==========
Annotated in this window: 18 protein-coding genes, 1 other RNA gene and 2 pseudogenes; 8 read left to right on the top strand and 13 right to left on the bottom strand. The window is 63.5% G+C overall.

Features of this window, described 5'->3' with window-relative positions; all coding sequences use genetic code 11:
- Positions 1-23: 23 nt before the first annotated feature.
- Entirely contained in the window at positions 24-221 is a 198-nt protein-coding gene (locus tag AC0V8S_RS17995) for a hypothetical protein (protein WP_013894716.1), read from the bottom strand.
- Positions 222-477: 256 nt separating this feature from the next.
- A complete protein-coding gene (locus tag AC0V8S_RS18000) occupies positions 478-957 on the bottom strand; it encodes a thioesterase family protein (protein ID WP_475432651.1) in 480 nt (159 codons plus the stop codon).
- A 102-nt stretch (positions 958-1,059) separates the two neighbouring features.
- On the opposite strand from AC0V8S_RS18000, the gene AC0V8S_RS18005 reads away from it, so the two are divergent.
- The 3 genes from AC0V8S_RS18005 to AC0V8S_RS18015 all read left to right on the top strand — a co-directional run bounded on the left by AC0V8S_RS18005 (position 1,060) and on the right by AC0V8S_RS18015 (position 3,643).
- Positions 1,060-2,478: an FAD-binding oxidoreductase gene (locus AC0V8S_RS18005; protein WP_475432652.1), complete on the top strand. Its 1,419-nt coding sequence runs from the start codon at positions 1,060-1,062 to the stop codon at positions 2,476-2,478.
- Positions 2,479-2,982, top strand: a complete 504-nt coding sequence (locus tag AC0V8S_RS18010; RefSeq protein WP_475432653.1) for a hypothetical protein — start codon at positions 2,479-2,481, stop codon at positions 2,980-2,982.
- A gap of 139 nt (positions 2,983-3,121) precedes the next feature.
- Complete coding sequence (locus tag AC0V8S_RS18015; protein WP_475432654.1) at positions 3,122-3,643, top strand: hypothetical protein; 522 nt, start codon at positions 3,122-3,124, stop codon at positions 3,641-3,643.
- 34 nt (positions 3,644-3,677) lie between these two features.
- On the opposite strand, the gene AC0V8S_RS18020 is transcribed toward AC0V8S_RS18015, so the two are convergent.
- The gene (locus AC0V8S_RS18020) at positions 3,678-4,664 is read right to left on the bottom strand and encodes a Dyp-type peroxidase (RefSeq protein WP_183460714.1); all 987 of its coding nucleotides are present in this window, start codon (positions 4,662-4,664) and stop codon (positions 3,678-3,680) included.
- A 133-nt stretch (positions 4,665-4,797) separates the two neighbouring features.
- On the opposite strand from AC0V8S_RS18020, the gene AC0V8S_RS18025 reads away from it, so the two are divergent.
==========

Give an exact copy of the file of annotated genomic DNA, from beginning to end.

Annotated in this window: 18 protein-coding genes, 1 other RNA gene and 2 pseudogenes; 8 read left to right on the top strand and 13 right to left on the bottom strand. The window is 63.5% G+C overall.

Features of this window, described 5'->3' with window-relative positions; all coding sequences use genetic code 11:
- Positions 1-23: 23 nt before the first annotated feature.
- Entirely contained in the window at positions 24-221 is a 198-nt protein-coding gene (locus tag AC0V8S_RS17995) for a hypothetical protein (protein WP_013894716.1), read from the bottom strand.
- Positions 222-477: 256 nt separating this feature from the next.
- A complete protein-coding gene (locus tag AC0V8S_RS18000) occupies positions 478-957 on the bottom strand; it encodes a thioesterase family protein (protein ID WP_475432651.1) in 480 nt (159 codons plus the stop codon).
- A 102-nt stretch (positions 958-1,059) separates the two neighbouring features.
- On the opposite strand from AC0V8S_RS18000, the gene AC0V8S_RS18005 reads away from it, so the two are divergent.
- The 3 genes from AC0V8S_RS18005 to AC0V8S_RS18015 all read left to right on the top strand — a co-directional run bounded on the left by AC0V8S_RS18005 (position 1,060) and on the right by AC0V8S_RS18015 (position 3,643).
- Positions 1,060-2,478: an FAD-binding oxidoreductase gene (locus AC0V8S_RS18005; protein WP_475432652.1), complete on the top strand. Its 1,419-nt coding sequence runs from the start codon at positions 1,060-1,062 to the stop codon at positions 2,476-2,478.
- Positions 2,479-2,982, top strand: a complete 504-nt coding sequence (locus tag AC0V8S_RS18010; RefSeq protein WP_475432653.1) for a hypothetical protein — start codon at positions 2,479-2,481, stop codon at positions 2,980-2,982.
- A gap of 139 nt (positions 2,983-3,121) precedes the next feature.
- Complete coding sequence (locus tag AC0V8S_RS18015; protein WP_475432654.1) at positions 3,122-3,643, top strand: hypothetical protein; 522 nt, start codon at positions 3,122-3,124, stop codon at positions 3,641-3,643.
- 34 nt (positions 3,644-3,677) lie between these two features.
- On the opposite strand, the gene AC0V8S_RS18020 is transcribed toward AC0V8S_RS18015, so the two are convergent.
- The gene (locus AC0V8S_RS18020) at positions 3,678-4,664 is read right to left on the bottom strand and encodes a Dyp-type peroxidase (RefSeq protein WP_183460714.1); all 987 of its coding nucleotides are present in this window, start codon (positions 4,662-4,664) and stop codon (positions 3,678-3,680) included.
- A 133-nt stretch (positions 4,665-4,797) separates the two neighbouring features.
- On the opposite strand from AC0V8S_RS18020, the gene AC0V8S_RS18025 reads away from it, so the two are divergent.